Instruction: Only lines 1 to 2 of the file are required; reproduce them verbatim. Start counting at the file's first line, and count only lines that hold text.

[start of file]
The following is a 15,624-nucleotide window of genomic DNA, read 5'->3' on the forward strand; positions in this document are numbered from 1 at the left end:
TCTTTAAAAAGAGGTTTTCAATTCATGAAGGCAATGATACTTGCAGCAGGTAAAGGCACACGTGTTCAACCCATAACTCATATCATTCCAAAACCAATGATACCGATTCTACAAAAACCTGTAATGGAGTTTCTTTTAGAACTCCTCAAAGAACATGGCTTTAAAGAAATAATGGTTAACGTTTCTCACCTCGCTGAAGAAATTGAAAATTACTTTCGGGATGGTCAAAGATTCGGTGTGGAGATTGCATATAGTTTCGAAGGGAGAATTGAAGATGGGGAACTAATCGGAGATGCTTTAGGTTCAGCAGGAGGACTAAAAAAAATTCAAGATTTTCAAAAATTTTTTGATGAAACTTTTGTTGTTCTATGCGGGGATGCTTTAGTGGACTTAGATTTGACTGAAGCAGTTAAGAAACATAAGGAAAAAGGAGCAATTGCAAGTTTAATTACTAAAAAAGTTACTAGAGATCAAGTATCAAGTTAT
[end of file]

The following is a 15,624-nucleotide window of genomic DNA, read 5'->3' on the forward strand; positions in this document are numbered from 1 at the left end:
TCTTTAAAAAGAGGTTTTCAATTCATGAAGGCAATGATACTTGCAGCAGGTAAAGGCACACGTGTTCAACCCATAACTCATATCATTCCAAAACCAATGATACCGATTCTACAAAAACCTGTAATGGAGTTTCTTTTAGAACTCCTCAAAGAACATGGCTTTAAAGAAATAATGGTTAACGTTTCTCACCTCGCTGAAGAAATTGAAAATTACTTTCGGGATGGTCAAAGATTCGGTGTGGAGATTGCATATAGTTTCGAAGGGAGAATTGAAGATGGGGAACTAATCGGAGATGCTTTAGGTTCAGCAGGAGGACTAAAAAAAATTCAAGATTTTCAAAAATTTTTTGATGAAACTTTTGTTGTTCTATGCGGGGATGCTTTAGTGGACTTAGATTTGACTGAAGCAGTTAAGAAACATAAGGAAAAAGGAGCAATTGCAAGTTTAATTACTAAAAAAGTTACTAGAGATCAAGTATCAAGTTAT